The presence of Venezuelan official Emikar Calderas Barrera at UEFA Women's EURO 2022 is another example of the outstanding cooperation between UEFA and CONMEBOL.
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Referee Emikar Calderas Barrera makes her UEFA Women's EURO debut this evening, officiating the Group A fixture between Austria and Northern Ireland in Southampton.
One of 13 referees at the finals, Calderas Barrera is the only one who hails from outside of Europe. Her involvement is a product of the longstanding mutual relationship between UEFA and CONMEBOL, the South American football confederation, and the fulfilment of a professional ambition.
"It’s a dream come true," she smiles. "I'm very motivated and looking forward to doing my best.
"It’s all about experience - it’s a very high standard of football and it will really benefit me a lot for following tournaments, but also for my personal development as a referee."
The UEFA-CONMEBOL partnership saw Argentina’s Fernando Andrés Rapallini officiate at EURO 2020 last summer and Calderas Barrera is delighted to be following in his footsteps.
"That was really emotional for me because I thought: 'One day, there will be a South American woman referee who will experience that too,'" the 32-year-old says. "I’ve always dreamt of being there at any time, and I think that now my chance has arrived, I’m very glad about it.
"This relationship and feedback between UEFA and CONMEBOL allow us to get to know different cultures, people, refereeing styles and football styles. I think it’s very positive."
From South America to Southampton
Calderas Barrera's own footballing journey began as a little girl. She played throughout childhood, eventually attending a refereeing course, where she admits, "it was like love at first sight."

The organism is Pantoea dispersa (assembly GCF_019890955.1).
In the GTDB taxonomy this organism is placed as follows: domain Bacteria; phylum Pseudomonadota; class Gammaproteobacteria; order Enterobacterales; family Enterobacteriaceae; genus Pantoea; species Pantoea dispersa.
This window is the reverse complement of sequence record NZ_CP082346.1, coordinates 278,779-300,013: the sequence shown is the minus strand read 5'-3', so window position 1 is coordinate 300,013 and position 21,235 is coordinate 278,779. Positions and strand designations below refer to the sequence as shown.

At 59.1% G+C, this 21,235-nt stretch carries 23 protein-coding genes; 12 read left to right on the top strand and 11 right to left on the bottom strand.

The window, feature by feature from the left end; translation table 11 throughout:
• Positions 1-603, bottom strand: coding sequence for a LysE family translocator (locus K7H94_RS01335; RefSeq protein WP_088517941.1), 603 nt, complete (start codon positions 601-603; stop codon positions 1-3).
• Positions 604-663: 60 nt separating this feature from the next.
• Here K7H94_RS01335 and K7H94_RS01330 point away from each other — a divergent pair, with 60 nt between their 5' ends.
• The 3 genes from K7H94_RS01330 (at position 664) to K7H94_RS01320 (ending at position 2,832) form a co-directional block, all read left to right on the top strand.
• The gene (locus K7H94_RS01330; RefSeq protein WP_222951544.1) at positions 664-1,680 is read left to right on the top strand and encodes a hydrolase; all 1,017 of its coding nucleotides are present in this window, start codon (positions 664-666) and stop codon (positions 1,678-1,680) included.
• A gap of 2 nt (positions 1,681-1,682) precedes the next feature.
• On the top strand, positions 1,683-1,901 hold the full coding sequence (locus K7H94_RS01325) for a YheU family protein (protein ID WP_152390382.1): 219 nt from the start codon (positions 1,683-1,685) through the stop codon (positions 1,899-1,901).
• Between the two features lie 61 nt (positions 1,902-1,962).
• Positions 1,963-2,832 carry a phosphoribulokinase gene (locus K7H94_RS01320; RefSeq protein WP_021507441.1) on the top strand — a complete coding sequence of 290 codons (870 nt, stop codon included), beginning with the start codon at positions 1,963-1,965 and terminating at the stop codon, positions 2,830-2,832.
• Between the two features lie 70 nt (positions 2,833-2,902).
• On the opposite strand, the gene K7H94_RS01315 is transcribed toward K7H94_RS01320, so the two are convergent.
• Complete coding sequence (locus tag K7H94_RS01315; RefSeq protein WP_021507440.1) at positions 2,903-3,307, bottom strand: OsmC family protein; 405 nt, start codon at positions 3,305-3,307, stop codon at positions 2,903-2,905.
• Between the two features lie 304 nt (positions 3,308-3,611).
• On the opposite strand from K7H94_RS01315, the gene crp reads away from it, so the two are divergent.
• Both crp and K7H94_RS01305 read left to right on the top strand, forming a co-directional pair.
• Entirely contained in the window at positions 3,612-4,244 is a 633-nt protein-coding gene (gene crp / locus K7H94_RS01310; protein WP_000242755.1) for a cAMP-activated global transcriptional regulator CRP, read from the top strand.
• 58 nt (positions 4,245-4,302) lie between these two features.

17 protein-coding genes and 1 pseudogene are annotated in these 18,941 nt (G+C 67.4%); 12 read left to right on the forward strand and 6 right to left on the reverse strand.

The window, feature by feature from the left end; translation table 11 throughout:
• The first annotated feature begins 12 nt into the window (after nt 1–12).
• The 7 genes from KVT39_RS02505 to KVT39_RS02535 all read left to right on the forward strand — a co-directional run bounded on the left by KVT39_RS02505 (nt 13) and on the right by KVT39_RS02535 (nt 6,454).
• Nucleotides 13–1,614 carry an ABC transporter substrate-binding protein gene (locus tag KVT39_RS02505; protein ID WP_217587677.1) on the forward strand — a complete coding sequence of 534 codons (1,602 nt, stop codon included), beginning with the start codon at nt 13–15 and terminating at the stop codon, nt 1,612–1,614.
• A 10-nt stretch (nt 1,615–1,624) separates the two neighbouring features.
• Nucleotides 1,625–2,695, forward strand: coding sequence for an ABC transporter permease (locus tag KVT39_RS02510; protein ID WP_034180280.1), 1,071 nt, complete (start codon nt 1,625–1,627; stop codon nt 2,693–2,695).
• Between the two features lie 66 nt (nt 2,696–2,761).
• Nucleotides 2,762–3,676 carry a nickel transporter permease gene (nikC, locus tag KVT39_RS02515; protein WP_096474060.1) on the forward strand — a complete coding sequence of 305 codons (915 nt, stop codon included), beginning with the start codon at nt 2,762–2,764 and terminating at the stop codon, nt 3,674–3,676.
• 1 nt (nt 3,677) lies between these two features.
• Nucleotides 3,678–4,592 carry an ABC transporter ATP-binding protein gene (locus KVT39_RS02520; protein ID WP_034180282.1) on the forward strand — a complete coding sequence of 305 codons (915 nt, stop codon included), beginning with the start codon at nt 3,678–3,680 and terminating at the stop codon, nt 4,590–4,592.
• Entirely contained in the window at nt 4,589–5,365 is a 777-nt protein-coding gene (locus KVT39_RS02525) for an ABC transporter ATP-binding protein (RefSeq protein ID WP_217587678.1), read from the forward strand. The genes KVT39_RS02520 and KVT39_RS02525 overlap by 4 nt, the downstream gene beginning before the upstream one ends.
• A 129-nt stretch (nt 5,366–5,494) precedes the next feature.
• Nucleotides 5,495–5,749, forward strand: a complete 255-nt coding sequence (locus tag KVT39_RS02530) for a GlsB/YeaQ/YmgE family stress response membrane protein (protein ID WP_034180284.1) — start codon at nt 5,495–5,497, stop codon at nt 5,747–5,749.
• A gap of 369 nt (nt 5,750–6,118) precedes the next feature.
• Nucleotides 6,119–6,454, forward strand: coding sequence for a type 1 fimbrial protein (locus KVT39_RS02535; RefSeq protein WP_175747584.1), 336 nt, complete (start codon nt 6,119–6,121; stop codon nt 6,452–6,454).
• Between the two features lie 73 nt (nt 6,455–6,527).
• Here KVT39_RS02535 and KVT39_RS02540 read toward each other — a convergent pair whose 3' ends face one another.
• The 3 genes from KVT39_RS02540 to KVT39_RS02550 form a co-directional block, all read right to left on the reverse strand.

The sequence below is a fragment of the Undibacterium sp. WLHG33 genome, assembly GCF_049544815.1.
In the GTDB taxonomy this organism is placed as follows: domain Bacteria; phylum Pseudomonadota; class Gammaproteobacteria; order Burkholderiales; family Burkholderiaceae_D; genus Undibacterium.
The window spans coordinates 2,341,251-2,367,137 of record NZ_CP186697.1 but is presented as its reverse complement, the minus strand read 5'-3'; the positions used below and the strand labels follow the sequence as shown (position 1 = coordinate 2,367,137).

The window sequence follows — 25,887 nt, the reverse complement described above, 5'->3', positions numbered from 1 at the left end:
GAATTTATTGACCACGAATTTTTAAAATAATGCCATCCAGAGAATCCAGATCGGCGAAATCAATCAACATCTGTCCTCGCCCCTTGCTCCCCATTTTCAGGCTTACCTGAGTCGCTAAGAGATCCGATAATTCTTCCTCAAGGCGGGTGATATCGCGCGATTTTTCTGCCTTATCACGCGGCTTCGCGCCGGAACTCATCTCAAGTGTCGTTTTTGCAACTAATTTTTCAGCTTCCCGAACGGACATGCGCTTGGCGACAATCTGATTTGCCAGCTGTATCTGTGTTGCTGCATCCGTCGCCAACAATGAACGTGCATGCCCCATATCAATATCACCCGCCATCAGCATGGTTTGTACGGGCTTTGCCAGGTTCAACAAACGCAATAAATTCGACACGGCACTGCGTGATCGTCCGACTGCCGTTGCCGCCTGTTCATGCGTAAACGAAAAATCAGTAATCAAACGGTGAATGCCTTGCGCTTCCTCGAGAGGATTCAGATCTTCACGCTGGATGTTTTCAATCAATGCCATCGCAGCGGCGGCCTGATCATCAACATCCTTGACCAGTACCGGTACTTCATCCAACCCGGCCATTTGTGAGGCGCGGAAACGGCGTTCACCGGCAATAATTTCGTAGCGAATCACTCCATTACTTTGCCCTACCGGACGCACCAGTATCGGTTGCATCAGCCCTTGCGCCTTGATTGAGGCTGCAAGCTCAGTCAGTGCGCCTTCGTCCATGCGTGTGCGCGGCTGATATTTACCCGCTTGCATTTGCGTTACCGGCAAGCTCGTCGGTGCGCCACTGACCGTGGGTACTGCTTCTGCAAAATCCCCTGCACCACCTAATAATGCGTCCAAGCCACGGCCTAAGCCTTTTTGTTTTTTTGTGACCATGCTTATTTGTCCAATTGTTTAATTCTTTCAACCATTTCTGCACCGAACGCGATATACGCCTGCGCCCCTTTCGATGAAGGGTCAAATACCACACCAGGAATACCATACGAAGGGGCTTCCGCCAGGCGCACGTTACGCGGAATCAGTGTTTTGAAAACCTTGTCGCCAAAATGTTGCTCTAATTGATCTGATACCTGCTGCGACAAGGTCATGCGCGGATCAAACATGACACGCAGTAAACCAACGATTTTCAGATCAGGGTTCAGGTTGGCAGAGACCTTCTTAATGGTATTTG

She took charge of her first game in 2010 and has since risen through the ranks in her home nation and on the international stage, taking part in the Arnold Clark Cup, a warm-up tournament held in England earlier this year, as part of her preparations.
"I decided that I wanted to become a referee and from that moment I started my training by refereeing mostly men’s football, because in Venezuela there aren’t many women’s football matches," she explains. "I started refereeing grassroots teams, then I moved up to the third division, then to Segunda B, then to Segunda, and finally in 2016 I got the chance to referee in the first division. Since then I’ve been refereeing in the first division."
Relationships new and old
Her experiences, and those of compatriot Migdalia Rodríguez Chirino, who is among 25 assistant referees at Women's EURO 2022, have piqued the interest of their fellow members of the team of officials, with plenty of ideas and observations already exchanged.
"They’ve given me a great welcome. They’re very nice and caring. They usually ask me if I’ve understood everything or if I need something. I’d imagined that the situation would be completely different, but I’m very glad of the way they have welcomed me," she says.
"We talk about football a lot because the styles are very different: the levels of physical contact, the strength, players’ power, but you must manage the game. That’s very important.
"When I refereed at the Arnold Clark Cup, I realised that here [in Europe] players don’t usually complain; they don’t say anything. It was very positive for me and it confirmed that I was doing a good performance."
There has also been a reunion with a refereeing friend, Marta Huerta de Aza of Spain, with whom she shares a native language.
"I actually met Marta in 2019 in the World University Games in Italy," she says. "We forged a great friendship and we’ve then crossed paths on several occasions, and also with other referees in FIFA."
Calderas Barrera will have little time to dwell on events in England over the next three weeks, with another global assignment at the FIFA Under-20 Women's World Cup in Costa Rica to follow next month. You can be sure, however, that when she finds time to relax and unwind, she will be able to reflect on the summer of a lifetime.